Introducing the Network: Anna Strhan

24 05 2013

[Anna is a member of the network steering committee, a sociologist of religion at the University of Kent, and author of Levinas, Subjectivity, Education.]

My interests in the relations between philosophy and lived religious practice were initially stimulated by a paper in the background to modern theology as part of my undergraduate degree, which examined how philosophical and theological writings emerged in relation to wider cultural and social changes, and my MA in Literature, Religion and Philosophy took forward this interest in the relations between culture, philosophy and religion. My first PhD was primarily philosophical, exploring Emmanuel Levinas’s understanding of the nature of human subjectivity, ethics and knowledge, and considering how his ideas of teaching and his work within Jewish education opened up rich resources for understanding the meaning of education. I situated the development of his philosophical ideas in relation to the specific cultural conditions and context of political horror that his work responded to, and addressed how these ideas raise concrete ethical and political questions about the nature and practices of education today.
Following this, I decided to move into the empirical study of religion, and undertook a second PhD, which was an ethnographic study of the everyday lives of British evangelical Christians. This took forward my philosophical interests in the nature of meaning, morality and the formation of subjectivities in modernity, and addressed these issues through examining how forms of Christian practice respond to experiences of fragmentation in modern urban contexts, and the forms of subjectivity and ethical practice implied in this.w these ideas raise concrete ethical and political questions about the nature and practices of education today.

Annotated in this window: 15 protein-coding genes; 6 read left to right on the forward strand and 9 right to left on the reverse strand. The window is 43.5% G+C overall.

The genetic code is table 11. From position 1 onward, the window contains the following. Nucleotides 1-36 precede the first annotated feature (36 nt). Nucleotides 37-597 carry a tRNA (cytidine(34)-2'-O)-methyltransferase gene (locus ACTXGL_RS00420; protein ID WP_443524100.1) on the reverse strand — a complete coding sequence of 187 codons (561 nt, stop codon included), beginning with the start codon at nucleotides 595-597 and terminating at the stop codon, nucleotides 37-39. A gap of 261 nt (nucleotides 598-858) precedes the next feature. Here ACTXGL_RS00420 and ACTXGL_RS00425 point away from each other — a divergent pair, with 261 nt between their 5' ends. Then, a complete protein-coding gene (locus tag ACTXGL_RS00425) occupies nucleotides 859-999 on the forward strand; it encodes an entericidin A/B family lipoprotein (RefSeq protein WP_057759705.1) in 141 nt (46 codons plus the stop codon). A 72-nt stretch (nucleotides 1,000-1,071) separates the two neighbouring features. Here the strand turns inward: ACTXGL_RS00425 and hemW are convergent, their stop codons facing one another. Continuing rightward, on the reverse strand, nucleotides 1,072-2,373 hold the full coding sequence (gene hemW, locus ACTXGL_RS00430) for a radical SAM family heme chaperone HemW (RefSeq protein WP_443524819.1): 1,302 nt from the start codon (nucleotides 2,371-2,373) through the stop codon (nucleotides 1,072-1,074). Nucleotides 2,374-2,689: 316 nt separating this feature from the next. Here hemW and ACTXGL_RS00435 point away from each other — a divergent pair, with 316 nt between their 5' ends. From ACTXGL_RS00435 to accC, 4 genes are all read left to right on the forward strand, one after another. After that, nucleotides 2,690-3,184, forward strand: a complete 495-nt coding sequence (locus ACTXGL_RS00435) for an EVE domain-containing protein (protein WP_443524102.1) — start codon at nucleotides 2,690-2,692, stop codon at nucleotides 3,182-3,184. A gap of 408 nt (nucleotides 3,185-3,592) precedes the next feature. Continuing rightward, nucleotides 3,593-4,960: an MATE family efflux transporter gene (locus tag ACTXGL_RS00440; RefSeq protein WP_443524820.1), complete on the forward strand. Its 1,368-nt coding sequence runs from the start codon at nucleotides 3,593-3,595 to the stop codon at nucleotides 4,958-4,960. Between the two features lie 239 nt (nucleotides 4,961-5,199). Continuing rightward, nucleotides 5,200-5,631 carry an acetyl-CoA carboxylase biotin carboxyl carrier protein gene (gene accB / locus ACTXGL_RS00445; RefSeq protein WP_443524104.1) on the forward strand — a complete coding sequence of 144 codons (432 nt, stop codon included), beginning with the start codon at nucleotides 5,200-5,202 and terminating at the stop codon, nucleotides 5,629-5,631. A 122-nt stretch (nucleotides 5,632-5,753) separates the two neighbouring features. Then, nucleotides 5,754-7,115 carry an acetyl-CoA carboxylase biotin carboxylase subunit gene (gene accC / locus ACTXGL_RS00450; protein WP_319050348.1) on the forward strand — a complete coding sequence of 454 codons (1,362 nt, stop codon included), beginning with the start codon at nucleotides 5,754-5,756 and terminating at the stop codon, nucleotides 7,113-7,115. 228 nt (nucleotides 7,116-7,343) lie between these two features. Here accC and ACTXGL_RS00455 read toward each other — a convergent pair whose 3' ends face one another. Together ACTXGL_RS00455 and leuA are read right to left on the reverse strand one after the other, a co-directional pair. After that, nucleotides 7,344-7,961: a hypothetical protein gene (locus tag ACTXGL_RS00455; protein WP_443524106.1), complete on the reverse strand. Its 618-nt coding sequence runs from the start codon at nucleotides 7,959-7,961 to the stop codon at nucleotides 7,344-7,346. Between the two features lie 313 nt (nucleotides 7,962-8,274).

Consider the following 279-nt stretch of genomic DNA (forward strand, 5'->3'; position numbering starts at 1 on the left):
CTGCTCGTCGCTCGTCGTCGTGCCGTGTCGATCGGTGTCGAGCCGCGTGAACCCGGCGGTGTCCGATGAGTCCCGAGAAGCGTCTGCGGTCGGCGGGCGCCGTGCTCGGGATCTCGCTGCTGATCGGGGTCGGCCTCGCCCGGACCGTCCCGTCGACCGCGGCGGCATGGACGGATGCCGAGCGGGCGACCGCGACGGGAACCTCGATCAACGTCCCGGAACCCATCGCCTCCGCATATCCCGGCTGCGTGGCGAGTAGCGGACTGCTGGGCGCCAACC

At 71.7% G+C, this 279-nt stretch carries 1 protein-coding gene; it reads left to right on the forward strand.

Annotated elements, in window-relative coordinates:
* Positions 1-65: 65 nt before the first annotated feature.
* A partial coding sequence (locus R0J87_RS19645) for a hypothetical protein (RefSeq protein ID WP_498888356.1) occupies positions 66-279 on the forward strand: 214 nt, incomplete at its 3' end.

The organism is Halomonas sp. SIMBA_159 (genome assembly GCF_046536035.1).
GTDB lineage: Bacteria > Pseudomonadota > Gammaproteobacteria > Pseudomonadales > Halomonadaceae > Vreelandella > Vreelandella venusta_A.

My work has therefore ended up being in conversation with literatures in philosophy, sociology and anthropology of religion, and I am looking forward to discussions about the interrelations of these as part of this research network. I am particularly interested in exploring how philosophy can help focus the lenses of empirical scholarship to address how forms of religious practice are both shaped by and respond to human existential concerns as well as the mundane conditions of everyday life. I am also keen to consider how philosophical approaches to ethics, language, knowledge and subjectivity can draw out methodological questions about what it is to study contemporary forms of religious and secular life. I am excited to be part of the network and to have the opportunity to discuss these and other questions about how philosophical work can relate to and deepen understanding of lived religion.



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